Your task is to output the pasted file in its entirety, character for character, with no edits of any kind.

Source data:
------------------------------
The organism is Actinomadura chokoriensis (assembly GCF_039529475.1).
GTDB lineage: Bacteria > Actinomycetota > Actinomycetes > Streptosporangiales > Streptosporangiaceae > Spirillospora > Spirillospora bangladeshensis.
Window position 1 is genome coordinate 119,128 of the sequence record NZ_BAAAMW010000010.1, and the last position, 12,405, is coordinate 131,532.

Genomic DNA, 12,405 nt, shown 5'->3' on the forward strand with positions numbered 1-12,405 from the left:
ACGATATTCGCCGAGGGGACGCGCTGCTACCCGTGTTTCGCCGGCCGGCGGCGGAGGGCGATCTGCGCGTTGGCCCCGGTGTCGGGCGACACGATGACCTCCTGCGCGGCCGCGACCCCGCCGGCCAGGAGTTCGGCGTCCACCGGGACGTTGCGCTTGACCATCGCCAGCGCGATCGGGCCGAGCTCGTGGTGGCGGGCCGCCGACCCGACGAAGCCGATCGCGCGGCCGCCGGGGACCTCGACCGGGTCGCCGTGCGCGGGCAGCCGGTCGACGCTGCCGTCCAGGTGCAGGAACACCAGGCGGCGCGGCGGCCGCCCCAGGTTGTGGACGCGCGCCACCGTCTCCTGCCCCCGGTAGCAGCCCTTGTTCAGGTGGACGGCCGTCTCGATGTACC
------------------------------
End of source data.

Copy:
The organism is Actinomadura chokoriensis (assembly GCF_039529475.1).
GTDB lineage: Bacteria > Actinomycetota > Actinomycetes > Streptosporangiales > Streptosporangiaceae > Spirillospora > Spirillospora bangladeshensis.
Window position 1 is genome coordinate 119,128 of the sequence record NZ_BAAAMW010000010.1, and the last position, 12,405, is coordinate 131,532.

Genomic DNA, 12,405 nt, shown 5'->3' on the forward strand with positions numbered 1-12,405 from the left:
ACGATATTCGCCGAGGGGACGCGCTGCTACCCGTGTTTCGCCGGCCGGCGGCGGAGGGCGATCTGCGCGTTGGCCCCGGTGTCGGGCGACACGATGACCTCCTGCGCGGCCGCGACCCCGCCGGCCAGGAGTTCGGCGTCCACCGGGACGTTGCGCTTGACCATCGCCAGCGCGATCGGGCCGAGCTCGTGGTGGCGGGCCGCCGACCCGACGAAGCCGATCGCGCGGCCGCCGGGGACCTCGACCGGGTCGCCGTGCGCGGGCAGCCGGTCGACGCTGCCGTCCAGGTGCAGGAACACCAGGCGGCGCGGCGGCCGCCCCAGGTTGTGGACGCGCGCCACCGTCTCCTGCCCCCGGTAGCAGCCCTTGTTCAGGTGGACGGCCGTCTCGATGTACC